February 22

Bath dad dropped son by his ankles to firefighter and safety

Jon Tanguay says he’s grateful he and his son were able to escape Thursday’s house fire on South Street.

By David Hench dhench@pressherald.com
Staff Writer

BATH — Jon Tanguay couldn’t stop fretting over the loss of his family’s five cats in a house fire Thursday. His wife couldn’t stop gushing about how Tanguay and Bath firefighters saved her son.

click image to enlarge

Jon Tanguay and his son Nicholas, 4, shown together in Bath on Friday, escaped a fire Thursday at their home at 62 South St. “I couldn’t see a thing (because of the smoke),” Tanguay said. “Luckily, I was able to hold him.”

Photos by Tim Greenway/Staff Photographer

click image to enlarge

Jon Tanguay and his son Nicholas, 4, escaped a house fire from this house at 62 South St. in Bath.

Tim Greenway/Staff Photographer

Additional Photos Below

“He was absolutely a hero,” said Tanya Tanguay, gazing at her husband outside the house at 62 South St., a three-story, 125-year-old Victorian that her father painstakingly restored over the past 19 years.

She also praised Joe McCole, the firefighter who stood on a porch roof and caught her son as he was dangled from a third-floor window, then helped her husband drop down to safety.

“You saved my world,” she told the 25-year veteran of the Bath Fire Department.

The house caught fire about 3:30 p.m. Thursday, with Jon Tanguay and 4-year-old Nicholas Tanguay trapped on the third floor.

Jon Tanguay, 37, had just returned from his job doing maintenance at Morse High School, a bit early because of the school vacation. His mother-in-law had been watching Nicholas but left to run errands once Tanguay got home.

Tanguay was doing laundry on the second floor when he saw smoke and heard the smoke alarm. He ran upstairs to get Nicholas.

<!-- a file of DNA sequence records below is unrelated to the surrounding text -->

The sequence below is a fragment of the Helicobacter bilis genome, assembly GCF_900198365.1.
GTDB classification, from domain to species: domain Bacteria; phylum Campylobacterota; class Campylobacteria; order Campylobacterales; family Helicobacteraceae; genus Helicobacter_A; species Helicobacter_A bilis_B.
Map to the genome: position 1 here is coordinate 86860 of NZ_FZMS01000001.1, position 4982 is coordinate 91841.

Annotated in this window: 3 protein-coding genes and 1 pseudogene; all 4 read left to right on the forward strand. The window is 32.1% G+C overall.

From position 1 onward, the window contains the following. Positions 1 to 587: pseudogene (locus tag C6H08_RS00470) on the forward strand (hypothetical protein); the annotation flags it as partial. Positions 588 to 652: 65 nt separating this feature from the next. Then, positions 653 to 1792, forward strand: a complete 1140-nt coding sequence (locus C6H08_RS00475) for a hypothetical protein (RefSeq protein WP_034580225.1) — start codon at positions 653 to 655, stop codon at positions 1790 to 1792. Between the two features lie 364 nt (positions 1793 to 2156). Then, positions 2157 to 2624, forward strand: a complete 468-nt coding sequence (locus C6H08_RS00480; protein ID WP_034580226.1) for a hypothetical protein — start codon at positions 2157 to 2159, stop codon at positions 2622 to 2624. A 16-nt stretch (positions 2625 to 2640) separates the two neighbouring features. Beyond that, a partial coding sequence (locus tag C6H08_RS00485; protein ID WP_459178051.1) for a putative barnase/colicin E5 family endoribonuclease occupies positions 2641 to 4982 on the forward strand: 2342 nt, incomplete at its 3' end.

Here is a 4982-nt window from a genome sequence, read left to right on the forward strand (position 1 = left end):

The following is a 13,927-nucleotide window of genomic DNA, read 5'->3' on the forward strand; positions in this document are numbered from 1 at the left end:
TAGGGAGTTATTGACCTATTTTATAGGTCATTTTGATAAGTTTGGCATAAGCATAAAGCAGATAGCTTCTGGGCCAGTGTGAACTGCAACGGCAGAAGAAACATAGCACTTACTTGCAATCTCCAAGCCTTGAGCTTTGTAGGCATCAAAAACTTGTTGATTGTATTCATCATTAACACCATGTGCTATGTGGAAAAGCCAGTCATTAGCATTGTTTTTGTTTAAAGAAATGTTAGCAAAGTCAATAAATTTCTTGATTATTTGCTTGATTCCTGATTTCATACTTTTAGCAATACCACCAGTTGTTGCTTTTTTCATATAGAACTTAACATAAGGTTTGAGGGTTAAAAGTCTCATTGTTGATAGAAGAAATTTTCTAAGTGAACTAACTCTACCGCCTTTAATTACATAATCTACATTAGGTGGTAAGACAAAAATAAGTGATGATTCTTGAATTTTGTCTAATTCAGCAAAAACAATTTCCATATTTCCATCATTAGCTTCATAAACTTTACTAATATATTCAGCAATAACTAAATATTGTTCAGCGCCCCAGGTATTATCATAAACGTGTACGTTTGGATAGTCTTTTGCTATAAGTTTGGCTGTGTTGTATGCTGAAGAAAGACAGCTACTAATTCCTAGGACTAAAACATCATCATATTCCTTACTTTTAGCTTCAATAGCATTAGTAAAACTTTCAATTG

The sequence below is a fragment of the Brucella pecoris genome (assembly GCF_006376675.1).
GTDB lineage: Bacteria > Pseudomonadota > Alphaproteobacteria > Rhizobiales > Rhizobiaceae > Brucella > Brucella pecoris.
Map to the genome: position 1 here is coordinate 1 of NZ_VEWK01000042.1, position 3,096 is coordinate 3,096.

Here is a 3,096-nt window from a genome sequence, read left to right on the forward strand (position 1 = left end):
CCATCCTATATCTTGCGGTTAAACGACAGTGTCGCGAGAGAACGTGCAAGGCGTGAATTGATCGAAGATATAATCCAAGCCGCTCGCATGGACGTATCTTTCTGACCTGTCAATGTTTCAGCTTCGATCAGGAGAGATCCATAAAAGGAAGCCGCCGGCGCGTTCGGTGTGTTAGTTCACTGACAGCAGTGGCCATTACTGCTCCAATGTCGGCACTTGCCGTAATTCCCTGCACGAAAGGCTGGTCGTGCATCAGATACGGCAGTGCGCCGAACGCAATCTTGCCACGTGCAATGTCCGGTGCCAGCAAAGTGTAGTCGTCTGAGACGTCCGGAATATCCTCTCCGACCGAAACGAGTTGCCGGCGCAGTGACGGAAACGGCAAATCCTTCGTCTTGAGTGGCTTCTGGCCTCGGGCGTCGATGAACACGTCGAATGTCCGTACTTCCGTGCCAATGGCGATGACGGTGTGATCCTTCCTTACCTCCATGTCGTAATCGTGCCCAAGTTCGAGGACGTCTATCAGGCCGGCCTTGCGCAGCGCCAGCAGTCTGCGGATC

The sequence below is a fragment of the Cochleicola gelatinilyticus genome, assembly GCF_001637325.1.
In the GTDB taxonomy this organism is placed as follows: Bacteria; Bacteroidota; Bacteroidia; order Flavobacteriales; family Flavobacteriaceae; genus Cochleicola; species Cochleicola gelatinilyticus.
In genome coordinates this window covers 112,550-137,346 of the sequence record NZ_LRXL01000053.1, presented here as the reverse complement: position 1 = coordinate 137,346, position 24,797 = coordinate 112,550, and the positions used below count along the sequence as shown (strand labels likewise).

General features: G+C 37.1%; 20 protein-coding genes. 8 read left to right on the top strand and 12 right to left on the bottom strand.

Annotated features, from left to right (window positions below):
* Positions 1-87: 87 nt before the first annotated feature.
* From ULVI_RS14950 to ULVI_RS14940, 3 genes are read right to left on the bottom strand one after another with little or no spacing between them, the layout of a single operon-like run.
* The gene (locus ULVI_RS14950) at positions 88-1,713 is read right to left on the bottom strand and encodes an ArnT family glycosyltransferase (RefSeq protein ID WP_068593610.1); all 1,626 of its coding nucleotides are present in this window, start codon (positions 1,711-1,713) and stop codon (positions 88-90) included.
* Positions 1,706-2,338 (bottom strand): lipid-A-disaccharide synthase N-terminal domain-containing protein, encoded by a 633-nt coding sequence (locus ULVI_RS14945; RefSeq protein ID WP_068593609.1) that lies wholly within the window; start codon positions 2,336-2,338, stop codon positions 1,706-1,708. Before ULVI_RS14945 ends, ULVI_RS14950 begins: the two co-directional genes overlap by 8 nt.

The smoke in the stairway was impenetrable so they couldn’t get back down. He called 911.

“The firefighter said if we waited any longer (to call), we wouldn’t be here today,” Tanguay said Friday morning, still exhausted and rattled by his experience.

The emergency dispatcher told him to close the bedroom door and put a towel on the floor to keep smoke from entering. But the door, which had an opening to let the family’s cats come and go from the third-floor kitchen, allowed smoke to fill the room. Nicholas, an energetic preschooler, was frightened.

“I couldn’t see a thing. Luckily, I was able to hold him,” Tanguay said.

Tanguay and Nicholas made their way through the smoke-filled third-floor kitchen, Tanguay feeling his way and making for the light coming from the living room at the front of the house. As he looked out the window, he saw the first fire truck.

Fire Chief Steve Hinds was at the station, a few blocks away, when the alarm sounded for a possible structure fire. He was the first to arrive.

“I could see a lot of heavy smoke in the rear of the building and coming out the front windows, and knew in a second we had a fully involved structure fire,” he said.

As he planned how to attack the fire, he saw people waving at him frantically from the third-floor window. “The game plan changed immediately, to rescue the people,” he said.

With flames, heat and smoke climbing quickly, there was no time to get the department’s aerial ladder in position, he said. Firefighters leaned an extension ladder against the roof of the front porch while Hinds stretched hand lines, spraying water on the first floor, the staircases in particular, to buy time for the rescuers.

Capt. Chris Cummings and Firefighter Joe McCole climbed to the porch roof. By then, Tanguay had opened the window so he and his son could breathe.

“You could see him and his child with dark smoke coming out behind him,” McCole said.

While McCole stood on the porch roof, Tanguay lowered Nicholas by the ankles and McCole grabbed his wrists, then caught him as his father let go. McCole passed the boy to Cummings, who carried him down the ladder to a waiting ambulance.

Tanguay then hung from the window sill as dark smoke poured out of the window, and dropped to the porch roof. By then – four minutes after firefighters arrived – McCole and Tanguay climbed onto the aerial platform.

(Continued on page 2)

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Additional Photos

click image to enlarge

Firefighter Joe McCole rescued Nicholas Tanguay, 4, and his father, Jon, from a burning house in Bath on Thursday. “You saved my world,” said Tanya Tanguay, Jon’s wife and the boy’s mother.


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